To determine whether a claim against a Financial Advisor is viable, an analysis of the investor profile is vital to see if there has been wrongdoing by the financial advisor.  Losses may be due to market risk that the customer willingly accepted.  Will Rogers supposedly said, “It’s easy to make money in the stock market; buy a stock when it’s down, and sell it when it goes up. And if it doesn’t go up, don’t buy it!”

We still get a chuckle from this because we all know that the market fluctuates in value.

The task before making a claim against a financial advisor, stockbroker, or brokerage firm is to determine which losses may have been due to market risk consistent with the customer’s investment objectives and risk tolerance, and which ones were caused by advisor or stockbroker negligence or wrongdoing.  For example, if the customer is a retiree, the primary investment objective should probably be preserving the capital that the customer has worked a lifetime to accumulate, and deriving an income from these investments. If the financial advisor has recommended the purchase of an investment that did not fit this profile, that recommendation may violate the industry’s “suitability” rule, which states “In recommending to a customer the purchase, sale or exchange of any security, a member shall have reasonable ground for believing that the recommendation is suitable for such a customer.”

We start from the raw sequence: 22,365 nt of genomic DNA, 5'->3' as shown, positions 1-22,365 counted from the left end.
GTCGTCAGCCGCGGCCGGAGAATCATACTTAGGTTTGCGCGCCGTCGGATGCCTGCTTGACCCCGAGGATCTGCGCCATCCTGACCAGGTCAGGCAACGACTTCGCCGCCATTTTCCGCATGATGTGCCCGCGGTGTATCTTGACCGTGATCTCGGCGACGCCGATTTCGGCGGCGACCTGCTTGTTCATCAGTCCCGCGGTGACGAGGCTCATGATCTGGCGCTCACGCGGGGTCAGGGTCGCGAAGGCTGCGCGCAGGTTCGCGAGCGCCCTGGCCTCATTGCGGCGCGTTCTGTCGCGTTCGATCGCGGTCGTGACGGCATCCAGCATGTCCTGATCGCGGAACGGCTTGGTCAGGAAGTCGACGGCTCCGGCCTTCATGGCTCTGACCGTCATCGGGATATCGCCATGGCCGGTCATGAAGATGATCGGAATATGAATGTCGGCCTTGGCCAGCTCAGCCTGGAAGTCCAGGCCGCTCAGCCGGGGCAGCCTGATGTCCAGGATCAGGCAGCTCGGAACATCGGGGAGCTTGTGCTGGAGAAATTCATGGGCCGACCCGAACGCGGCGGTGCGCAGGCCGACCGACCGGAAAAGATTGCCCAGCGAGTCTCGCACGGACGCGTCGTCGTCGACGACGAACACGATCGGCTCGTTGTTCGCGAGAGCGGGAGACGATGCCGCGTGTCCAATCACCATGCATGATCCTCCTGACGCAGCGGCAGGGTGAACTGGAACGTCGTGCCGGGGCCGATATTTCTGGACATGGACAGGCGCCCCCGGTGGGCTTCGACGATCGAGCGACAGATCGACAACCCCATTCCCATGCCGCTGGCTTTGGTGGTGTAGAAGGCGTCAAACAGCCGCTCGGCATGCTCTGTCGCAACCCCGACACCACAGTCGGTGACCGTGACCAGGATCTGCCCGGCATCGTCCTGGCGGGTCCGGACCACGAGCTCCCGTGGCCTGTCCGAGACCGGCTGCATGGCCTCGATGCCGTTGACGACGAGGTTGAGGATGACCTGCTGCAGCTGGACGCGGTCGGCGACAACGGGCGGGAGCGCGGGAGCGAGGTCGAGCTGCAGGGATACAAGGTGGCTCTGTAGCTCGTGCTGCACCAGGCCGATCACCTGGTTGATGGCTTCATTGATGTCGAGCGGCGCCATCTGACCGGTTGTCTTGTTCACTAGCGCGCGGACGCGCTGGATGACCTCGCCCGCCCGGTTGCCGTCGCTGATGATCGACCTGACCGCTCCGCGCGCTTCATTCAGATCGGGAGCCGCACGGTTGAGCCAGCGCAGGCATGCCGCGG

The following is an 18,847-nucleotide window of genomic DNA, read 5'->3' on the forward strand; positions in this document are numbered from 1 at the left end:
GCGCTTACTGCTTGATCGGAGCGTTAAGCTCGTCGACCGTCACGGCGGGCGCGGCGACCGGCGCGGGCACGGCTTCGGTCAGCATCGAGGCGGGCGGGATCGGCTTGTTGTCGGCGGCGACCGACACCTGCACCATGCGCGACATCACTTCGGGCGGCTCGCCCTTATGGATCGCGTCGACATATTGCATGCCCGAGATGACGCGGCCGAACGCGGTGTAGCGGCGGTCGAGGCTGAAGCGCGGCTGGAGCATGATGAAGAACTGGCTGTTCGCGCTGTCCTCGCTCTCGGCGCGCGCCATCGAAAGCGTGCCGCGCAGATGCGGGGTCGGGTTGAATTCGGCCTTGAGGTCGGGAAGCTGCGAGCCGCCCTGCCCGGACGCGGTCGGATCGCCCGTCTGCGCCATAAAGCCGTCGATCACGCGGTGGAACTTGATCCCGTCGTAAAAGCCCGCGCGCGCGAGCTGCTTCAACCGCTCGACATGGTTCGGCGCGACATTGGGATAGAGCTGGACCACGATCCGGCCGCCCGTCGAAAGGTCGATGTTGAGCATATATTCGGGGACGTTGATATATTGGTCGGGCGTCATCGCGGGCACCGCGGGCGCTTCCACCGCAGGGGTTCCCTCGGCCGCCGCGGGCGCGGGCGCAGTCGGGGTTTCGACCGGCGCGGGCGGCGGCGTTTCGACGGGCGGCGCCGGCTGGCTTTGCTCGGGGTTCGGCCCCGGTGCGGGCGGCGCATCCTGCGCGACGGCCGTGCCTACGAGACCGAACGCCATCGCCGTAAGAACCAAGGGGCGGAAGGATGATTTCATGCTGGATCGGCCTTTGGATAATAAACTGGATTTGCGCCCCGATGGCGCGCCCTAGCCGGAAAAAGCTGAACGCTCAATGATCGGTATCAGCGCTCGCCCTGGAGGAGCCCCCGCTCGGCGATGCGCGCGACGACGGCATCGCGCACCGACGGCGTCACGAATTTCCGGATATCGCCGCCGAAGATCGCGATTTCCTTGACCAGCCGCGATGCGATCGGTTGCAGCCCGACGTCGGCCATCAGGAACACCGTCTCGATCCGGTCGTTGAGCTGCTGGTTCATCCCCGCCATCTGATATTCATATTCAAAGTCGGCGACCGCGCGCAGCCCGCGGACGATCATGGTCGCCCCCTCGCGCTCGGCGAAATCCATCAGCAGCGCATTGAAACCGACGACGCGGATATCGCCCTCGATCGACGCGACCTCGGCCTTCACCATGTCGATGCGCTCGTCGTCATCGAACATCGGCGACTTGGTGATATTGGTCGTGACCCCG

A financial advisor must also comply with the “know your customer” rule, which provides that an advisor must use due diligence to learn the essential facts relative to every customer, every order, every cash or margin account acceptable or carried by such organization.

If you find that a financial advisor has abused or breached the trust and confidence implicit in your business relationship, you may be entitled to arbitrate or mediate the dispute with your financial advisor or brokerage firm.  You may also want to call the FINRA Investor Hotline at 800-289-9999 to see whether your broker has been subject of other complaints.

For more information about how to recover your assets from investment fraud by a financial advisor or brokerage firm, contact Attorney Howard Rosenfield at 860-677-4334 or email  Attorney Rosenfield is also available to speak on specific topics related to investment fraud.